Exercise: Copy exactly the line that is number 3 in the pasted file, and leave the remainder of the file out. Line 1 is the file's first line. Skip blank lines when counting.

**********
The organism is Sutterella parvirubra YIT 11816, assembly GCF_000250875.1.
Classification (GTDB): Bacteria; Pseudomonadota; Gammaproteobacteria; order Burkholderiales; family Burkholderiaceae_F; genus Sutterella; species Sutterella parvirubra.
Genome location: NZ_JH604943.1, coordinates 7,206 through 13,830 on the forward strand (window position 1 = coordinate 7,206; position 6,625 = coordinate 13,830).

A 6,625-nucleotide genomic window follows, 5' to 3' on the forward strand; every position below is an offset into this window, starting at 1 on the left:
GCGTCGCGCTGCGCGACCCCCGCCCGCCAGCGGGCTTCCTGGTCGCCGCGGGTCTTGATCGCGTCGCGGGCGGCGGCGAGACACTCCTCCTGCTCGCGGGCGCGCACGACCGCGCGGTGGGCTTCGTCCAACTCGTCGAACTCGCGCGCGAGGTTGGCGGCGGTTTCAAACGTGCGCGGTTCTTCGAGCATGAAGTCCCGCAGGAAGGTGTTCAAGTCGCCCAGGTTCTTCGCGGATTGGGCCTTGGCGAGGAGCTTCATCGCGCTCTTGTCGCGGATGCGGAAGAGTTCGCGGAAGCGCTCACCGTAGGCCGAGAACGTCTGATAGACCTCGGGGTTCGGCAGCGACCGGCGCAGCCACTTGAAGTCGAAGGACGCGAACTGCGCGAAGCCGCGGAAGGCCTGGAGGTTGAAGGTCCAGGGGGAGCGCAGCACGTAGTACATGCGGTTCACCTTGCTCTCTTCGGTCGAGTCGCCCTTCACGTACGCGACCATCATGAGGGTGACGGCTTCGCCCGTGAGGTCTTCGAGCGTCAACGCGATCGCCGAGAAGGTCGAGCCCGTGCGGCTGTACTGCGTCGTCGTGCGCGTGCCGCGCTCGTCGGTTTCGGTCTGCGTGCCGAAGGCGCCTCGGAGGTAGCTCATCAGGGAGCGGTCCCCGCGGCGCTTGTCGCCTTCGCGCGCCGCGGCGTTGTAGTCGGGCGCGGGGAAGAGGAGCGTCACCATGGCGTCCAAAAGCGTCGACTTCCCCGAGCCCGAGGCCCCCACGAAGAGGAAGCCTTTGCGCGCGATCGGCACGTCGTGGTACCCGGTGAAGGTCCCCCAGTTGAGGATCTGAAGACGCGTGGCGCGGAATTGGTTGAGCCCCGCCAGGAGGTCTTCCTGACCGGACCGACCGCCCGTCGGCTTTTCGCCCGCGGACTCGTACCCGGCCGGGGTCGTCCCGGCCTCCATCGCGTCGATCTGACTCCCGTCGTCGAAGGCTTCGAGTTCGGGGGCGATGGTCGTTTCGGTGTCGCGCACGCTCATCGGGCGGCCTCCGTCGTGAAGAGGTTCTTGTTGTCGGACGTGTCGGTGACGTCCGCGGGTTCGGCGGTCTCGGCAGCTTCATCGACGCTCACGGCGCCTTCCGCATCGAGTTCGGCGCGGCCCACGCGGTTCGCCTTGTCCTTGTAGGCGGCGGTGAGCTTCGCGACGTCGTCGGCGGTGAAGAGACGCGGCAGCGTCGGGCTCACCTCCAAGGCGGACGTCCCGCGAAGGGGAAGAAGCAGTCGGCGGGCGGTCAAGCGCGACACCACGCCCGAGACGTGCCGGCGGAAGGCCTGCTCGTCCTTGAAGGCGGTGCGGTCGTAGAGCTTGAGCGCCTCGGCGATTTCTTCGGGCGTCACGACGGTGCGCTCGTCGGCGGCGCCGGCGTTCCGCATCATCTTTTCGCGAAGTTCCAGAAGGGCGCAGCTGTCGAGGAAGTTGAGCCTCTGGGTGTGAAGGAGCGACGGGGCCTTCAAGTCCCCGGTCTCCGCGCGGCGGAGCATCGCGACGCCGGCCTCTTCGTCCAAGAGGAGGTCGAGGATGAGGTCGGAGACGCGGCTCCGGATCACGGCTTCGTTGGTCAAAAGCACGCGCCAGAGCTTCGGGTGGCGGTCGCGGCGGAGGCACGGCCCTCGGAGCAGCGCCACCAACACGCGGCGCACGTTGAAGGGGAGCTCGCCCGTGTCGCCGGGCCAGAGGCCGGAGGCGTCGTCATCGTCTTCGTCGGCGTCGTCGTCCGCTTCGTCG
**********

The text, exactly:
Genome location: NZ_JH604943.1, coordinates 7,206 through 13,830 on the forward strand (window position 1 = coordinate 7,206; position 6,625 = coordinate 13,830).